Friday, January 7, 2011

Open-collar surgery

I promised that I would show you the process for the surgery I performed on my recently-completed cardigan.  The reason for the surgery was that I found the original neckline to be much too small and tight around my neck.  It was comical, actually.  

The challenge is this: the cardigan was knit from the top-down.  It's easy enough to rip out knitting, if you start at the end and backtrack, but it's impossible to go the other way.  Meaning, you can't rip out from the beginning {go ahead, we'll wait here for you as you grab an old swatch and try it for yourself...oh good, you're back - I was right, wasn't I?}.  And the beginning of this sweater is the collar.  So ripping back to the right place for a nicer collar was impossible.

That meant that I had to cut the knitting to the spot at which I wanted to start the collar.  With scissors.

Then, I had to pick up the live stitches and start the collar.

In a nutshell (ha, that's laughable...when has a nutshell ever managed to contain me?), here is the step-by-step:

 The unsatisfactory collar.  The little stitch holders indicate where the buttons will go.
 A close-up of the front neckline.  You can see that the collar dips down in the front, like all crew-neck necklines.  That stitch holder represents where I wanted the new neckline to sit.  We (Tora, Chris and I) had established that I would be ok with a boatneck neckline, meaning that it would not dip down in the front.  That meant that shaping would not be required - I would be working with a simple straight line of stitches.  Thank heaven.  I was not going into shaping territory.
 I used a super skinny circular needle with a super long cable (this makes it much easier to manipulate the stitches) and started picking up stitches in a straight line around the yoke of the sweater, in line with that stitch holder.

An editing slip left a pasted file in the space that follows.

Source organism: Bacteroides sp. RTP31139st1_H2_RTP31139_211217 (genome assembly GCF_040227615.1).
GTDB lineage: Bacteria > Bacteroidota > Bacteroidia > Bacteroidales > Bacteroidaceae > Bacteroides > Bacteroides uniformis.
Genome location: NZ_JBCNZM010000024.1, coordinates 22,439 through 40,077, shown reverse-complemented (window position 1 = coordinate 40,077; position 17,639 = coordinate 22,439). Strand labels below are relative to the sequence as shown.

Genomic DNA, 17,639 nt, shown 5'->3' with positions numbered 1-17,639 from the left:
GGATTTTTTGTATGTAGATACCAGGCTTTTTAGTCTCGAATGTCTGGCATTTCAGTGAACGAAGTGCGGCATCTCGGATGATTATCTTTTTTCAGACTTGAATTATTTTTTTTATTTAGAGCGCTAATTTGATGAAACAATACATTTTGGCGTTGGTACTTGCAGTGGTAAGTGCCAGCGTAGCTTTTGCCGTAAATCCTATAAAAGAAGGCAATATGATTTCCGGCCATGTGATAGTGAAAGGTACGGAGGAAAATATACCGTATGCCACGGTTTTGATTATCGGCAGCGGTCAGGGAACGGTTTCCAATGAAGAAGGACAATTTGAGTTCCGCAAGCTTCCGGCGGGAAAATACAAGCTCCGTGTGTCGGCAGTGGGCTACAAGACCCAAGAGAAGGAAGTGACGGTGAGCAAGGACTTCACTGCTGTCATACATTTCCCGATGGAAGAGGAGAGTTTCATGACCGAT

I found it more helpful to flip the sweater to the wrong side - it was easier to see the rows clearly enough to stay in a straight line.
 I kept going until I got all the way around, making a few mistakes here and there - no big deal.
Once I had threaded all the stitches onto the needle, out came the scissors.  I very carefully snipped one stitch, just above my circular needle.
 This process of unwinding the yarn took a bit of time, but that circular gave me the confidence that things weren't going to get out of hand - it essentially acted as a stitch holder.
I ran into a few spots where, for some inexplicable reason, there was a snag.  The old collar was getting discarded anyway, so I just cut the offending yarn until it came free.
When all was said and done, I ended up with a wider neckline, all nicely placed on a circular needle and ready to be knit back onto my regular circular with new yarn.  A few of the stitches were out of line - I had picked up a few wrong stitches, but I just corrected all of that when I knit the first row back onto my regular circular.

Now, this is what the collar looks like:

Questions?  You ready to take on open-knit surgery?

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